President Rouhani: US Return to N. Deal Needs No Renegotiation
TEHRAN (FNA)- Iranian President Hassan Rouhani said that US President-elect Joe Biden can return to the nuclear deal and implement its undertakings in a very short time similar to President Donald Trump's rush to exit the agreement, stressing that no renegotiation on the internationally-endorsed agreement is needed.
“Whenever the 5+1 or 4+1 fulfill all the obligations, we will return to all our obligations. It does not take time at all to go back to the past; it just needs will. How did the nuclear deal’s leg was broken? The illiterate businessman (Trump) scribbled a piece of paper and said that he has left the nuclear deal. All right, now the next person (president) can come and bring a good piece of paper and sign it. Requires a signature. It does not require time and negotiation at all,” President Rouhani said, addressing a cabinet meeting in Tehran on Wednesday.
He referred to different problems created for Iran by the US sanctions, and said, “Of course, any (coronavirus) vaccine we want to buy, we have to send a hundred curses to Trump.”
“They have created so many problems and what could be solved with a phone we have to deal with for weeks and months. These people who are in the White House and are spending their last days are so evil that they did not show mercy to the health of people, the old men and the disabled. They have committed the most corrupt behaviors,” President Rouhani said.
He also lashed out at the European states for defying their undertakings under the nuclear deal, and said Iran’s decision to install IR2M centrifuges at Natanz is no new move and is in line with Iran’s already declared decision to decrease its nuclear deal undertakings in response to the other sides’ disloyalty.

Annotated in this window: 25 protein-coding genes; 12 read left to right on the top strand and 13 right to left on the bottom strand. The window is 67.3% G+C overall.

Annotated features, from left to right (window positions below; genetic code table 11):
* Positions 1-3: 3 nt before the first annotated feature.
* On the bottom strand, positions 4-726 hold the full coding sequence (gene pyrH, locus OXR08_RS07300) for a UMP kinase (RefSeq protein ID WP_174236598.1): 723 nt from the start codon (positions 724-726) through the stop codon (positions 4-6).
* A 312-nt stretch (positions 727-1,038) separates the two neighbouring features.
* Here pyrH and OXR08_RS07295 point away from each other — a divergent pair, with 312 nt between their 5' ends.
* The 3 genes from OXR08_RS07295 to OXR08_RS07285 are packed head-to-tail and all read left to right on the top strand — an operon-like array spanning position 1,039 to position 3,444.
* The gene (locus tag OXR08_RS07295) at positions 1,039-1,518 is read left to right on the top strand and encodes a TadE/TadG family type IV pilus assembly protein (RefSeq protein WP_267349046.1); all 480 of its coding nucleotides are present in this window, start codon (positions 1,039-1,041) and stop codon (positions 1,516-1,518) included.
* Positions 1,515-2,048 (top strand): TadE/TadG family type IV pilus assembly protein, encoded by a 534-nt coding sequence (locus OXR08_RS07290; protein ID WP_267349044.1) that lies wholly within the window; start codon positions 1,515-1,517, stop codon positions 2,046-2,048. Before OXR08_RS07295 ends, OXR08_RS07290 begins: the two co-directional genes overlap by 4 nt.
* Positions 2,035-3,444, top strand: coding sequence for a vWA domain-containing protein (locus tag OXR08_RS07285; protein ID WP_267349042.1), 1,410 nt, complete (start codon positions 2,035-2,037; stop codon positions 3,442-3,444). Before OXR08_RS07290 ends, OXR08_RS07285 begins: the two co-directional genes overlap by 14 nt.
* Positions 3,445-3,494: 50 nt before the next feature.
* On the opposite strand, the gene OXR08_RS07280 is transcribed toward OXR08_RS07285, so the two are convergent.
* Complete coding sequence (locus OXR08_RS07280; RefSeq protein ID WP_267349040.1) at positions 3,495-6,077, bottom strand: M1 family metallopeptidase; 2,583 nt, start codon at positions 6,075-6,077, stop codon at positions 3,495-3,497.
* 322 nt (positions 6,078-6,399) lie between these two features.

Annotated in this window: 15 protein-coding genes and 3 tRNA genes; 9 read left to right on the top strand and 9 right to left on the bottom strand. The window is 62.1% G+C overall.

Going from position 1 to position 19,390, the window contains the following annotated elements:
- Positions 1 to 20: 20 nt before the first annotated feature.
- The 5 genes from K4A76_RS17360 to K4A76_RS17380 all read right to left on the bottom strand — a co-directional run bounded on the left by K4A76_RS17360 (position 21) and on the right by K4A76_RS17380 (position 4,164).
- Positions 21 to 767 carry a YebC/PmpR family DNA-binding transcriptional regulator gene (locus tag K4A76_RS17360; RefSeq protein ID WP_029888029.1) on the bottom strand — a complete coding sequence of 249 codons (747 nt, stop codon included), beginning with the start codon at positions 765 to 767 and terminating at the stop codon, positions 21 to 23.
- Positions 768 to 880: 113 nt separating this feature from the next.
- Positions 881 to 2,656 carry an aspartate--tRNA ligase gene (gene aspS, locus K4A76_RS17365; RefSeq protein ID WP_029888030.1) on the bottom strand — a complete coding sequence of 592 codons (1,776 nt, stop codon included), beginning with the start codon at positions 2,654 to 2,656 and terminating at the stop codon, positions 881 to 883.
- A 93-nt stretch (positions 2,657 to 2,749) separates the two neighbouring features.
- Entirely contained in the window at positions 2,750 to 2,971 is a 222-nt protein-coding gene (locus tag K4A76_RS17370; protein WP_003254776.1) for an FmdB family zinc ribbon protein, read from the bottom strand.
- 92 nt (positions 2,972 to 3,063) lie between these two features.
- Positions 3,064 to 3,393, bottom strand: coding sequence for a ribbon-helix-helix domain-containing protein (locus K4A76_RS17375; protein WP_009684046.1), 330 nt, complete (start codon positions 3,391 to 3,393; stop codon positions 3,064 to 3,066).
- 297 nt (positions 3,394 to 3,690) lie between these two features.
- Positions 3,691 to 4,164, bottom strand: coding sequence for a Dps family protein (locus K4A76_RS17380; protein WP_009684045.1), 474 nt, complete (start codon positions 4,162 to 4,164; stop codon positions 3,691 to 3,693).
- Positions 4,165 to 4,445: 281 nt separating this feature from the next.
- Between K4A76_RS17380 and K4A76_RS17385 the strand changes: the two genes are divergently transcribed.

“We have always said that we will do something reversible. We can launch 10,000 centrifuges but whenever we want, we will turn them off one hour or half an hour later,” President Rouhani underlined.
Iranian Government Spokesman Ali Rabiyee had also on Tuesday underlined the need for Washington to remove the sanctions on his nation for rejoining the nuclear deal, saying that Tehran will not participate in any meeting to renegotiate the internationally-endorsed agreement.
“We expect the US to reverse all the destructive trends as quickly as Trump did, and without any preconditions. The next US administration knows very well what it should do to reassure Iran and what harmful actions it can avoid that could harm diplomacy. Substantially, it is not possible to consider new negotiations until the US returns to the point where it has departed from its undertakings,” Rabiyee told reporters in a press conference.
“In our view, the negotiations on the nuclear deal are over and there are no plans for new negotiations that need to be restructured. The only thing left today is the return of all parties to their undertakings under the agreement, and this is not a complicated issue,” he added.
Rabiyee also welcomed Japan’s proposal to play a more effective role in any possible talks between Iran and the western states.
Elsewhere, he referred to Iran’s installation of new centrifuges in Natanz nuclear site under the supervision of the UN nuclear watchdog, and said, “Iran's move to install 500 centrifuges in Natanz had long been anticipated in line with the (declared) reduction of its nuclear deal undertakings parallel with the US withdrawal from the nuclear deal.”
Rabiyee said that the new centrifuges are of IR2M type and enjoy 6 times more power for enrichment.
In relevant remarks on Monday, Iranian Foreign Ministry Spokesman Saeed Khatibzadeh reiterated his country’s opposition to renegotiating the nuclear deal, saying that any change in its form or content will kill the internationally-endorsed agreement.